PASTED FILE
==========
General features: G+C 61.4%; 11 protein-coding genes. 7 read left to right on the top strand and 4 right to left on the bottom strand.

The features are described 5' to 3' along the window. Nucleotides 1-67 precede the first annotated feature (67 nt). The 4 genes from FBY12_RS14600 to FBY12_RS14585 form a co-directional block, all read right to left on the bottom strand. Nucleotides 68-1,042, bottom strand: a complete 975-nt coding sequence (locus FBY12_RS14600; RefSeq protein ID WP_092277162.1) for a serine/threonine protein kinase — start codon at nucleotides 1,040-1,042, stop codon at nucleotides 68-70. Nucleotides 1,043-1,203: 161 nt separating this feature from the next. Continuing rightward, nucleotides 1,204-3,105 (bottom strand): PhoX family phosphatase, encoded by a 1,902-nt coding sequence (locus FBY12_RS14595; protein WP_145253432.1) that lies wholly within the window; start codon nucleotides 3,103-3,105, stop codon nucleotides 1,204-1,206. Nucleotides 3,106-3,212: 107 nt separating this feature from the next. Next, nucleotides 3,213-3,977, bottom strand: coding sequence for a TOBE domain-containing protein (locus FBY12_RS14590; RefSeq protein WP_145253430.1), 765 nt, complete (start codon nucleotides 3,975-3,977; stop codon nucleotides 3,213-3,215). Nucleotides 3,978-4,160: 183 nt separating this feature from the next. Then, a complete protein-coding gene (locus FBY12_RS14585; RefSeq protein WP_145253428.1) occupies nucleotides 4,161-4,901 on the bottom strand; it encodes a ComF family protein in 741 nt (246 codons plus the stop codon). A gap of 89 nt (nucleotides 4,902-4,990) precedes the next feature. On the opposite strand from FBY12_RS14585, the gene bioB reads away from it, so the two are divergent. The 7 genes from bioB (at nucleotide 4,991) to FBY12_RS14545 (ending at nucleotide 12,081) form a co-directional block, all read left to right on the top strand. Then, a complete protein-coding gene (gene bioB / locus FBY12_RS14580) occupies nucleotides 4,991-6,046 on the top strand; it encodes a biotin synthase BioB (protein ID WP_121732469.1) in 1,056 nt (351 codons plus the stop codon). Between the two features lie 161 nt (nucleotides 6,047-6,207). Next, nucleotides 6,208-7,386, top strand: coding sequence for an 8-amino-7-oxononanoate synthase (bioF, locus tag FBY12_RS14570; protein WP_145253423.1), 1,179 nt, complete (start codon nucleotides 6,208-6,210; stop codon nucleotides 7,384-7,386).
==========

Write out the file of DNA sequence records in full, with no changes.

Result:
General features: G+C 61.4%; 11 protein-coding genes. 7 read left to right on the top strand and 4 right to left on the bottom strand.

The features are described 5' to 3' along the window. Nucleotides 1-67 precede the first annotated feature (67 nt). The 4 genes from FBY12_RS14600 to FBY12_RS14585 form a co-directional block, all read right to left on the bottom strand. Nucleotides 68-1,042, bottom strand: a complete 975-nt coding sequence (locus FBY12_RS14600; RefSeq protein ID WP_092277162.1) for a serine/threonine protein kinase — start codon at nucleotides 1,040-1,042, stop codon at nucleotides 68-70. Nucleotides 1,043-1,203: 161 nt separating this feature from the next. Continuing rightward, nucleotides 1,204-3,105 (bottom strand): PhoX family phosphatase, encoded by a 1,902-nt coding sequence (locus FBY12_RS14595; protein WP_145253432.1) that lies wholly within the window; start codon nucleotides 3,103-3,105, stop codon nucleotides 1,204-1,206. Nucleotides 3,106-3,212: 107 nt separating this feature from the next. Next, nucleotides 3,213-3,977, bottom strand: coding sequence for a TOBE domain-containing protein (locus FBY12_RS14590; RefSeq protein WP_145253430.1), 765 nt, complete (start codon nucleotides 3,975-3,977; stop codon nucleotides 3,213-3,215). Nucleotides 3,978-4,160: 183 nt separating this feature from the next. Then, a complete protein-coding gene (locus FBY12_RS14585; RefSeq protein WP_145253428.1) occupies nucleotides 4,161-4,901 on the bottom strand; it encodes a ComF family protein in 741 nt (246 codons plus the stop codon). A gap of 89 nt (nucleotides 4,902-4,990) precedes the next feature. On the opposite strand from FBY12_RS14585, the gene bioB reads away from it, so the two are divergent. The 7 genes from bioB (at nucleotide 4,991) to FBY12_RS14545 (ending at nucleotide 12,081) form a co-directional block, all read left to right on the top strand. Then, a complete protein-coding gene (gene bioB / locus FBY12_RS14580) occupies nucleotides 4,991-6,046 on the top strand; it encodes a biotin synthase BioB (protein ID WP_121732469.1) in 1,056 nt (351 codons plus the stop codon). Between the two features lie 161 nt (nucleotides 6,047-6,207). Next, nucleotides 6,208-7,386, top strand: coding sequence for an 8-amino-7-oxononanoate synthase (bioF, locus tag FBY12_RS14570; protein WP_145253423.1), 1,179 nt, complete (start codon nucleotides 6,208-6,210; stop codon nucleotides 7,384-7,386).